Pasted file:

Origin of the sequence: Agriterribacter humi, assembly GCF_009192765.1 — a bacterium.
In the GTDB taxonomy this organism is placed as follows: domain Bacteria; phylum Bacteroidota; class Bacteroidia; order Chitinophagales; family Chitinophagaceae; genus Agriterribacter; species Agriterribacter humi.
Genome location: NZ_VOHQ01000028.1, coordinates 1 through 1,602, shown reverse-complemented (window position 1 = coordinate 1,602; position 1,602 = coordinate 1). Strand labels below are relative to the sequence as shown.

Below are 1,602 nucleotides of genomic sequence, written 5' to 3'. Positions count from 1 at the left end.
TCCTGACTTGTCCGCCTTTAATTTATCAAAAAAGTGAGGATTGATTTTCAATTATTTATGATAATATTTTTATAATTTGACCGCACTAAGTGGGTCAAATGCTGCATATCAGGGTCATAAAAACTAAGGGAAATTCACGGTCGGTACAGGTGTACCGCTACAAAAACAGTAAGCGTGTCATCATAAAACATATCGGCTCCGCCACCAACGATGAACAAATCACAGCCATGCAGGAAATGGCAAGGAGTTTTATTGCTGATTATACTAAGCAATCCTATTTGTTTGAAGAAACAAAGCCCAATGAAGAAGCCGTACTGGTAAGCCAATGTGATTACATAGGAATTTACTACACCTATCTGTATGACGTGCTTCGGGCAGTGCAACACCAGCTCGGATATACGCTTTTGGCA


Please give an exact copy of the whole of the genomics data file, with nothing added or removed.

Origin of the sequence: Agriterribacter humi, assembly GCF_009192765.1 — a bacterium.
In the GTDB taxonomy this organism is placed as follows: domain Bacteria; phylum Bacteroidota; class Bacteroidia; order Chitinophagales; family Chitinophagaceae; genus Agriterribacter; species Agriterribacter humi.
Genome location: NZ_VOHQ01000028.1, coordinates 1 through 1,602, shown reverse-complemented (window position 1 = coordinate 1,602; position 1,602 = coordinate 1). Strand labels below are relative to the sequence as shown.

Below are 1,602 nucleotides of genomic sequence, written 5' to 3'. Positions count from 1 at the left end.
TCCTGACTTGTCCGCCTTTAATTTATCAAAAAAGTGAGGATTGATTTTCAATTATTTATGATAATATTTTTATAATTTGACCGCACTAAGTGGGTCAAATGCTGCATATCAGGGTCATAAAAACTAAGGGAAATTCACGGTCGGTACAGGTGTACCGCTACAAAAACAGTAAGCGTGTCATCATAAAACATATCGGCTCCGCCACCAACGATGAACAAATCACAGCCATGCAGGAAATGGCAAGGAGTTTTATTGCTGATTATACTAAGCAATCCTATTTGTTTGAAGAAACAAAGCCCAATGAAGAAGCCGTACTGGTAAGCCAATGTGATTACATAGGAATTTACTACACCTATCTGTATGACGTGCTTCGGGCAGTGCAACACCAGCTCGGATATACGCTTTTGGCA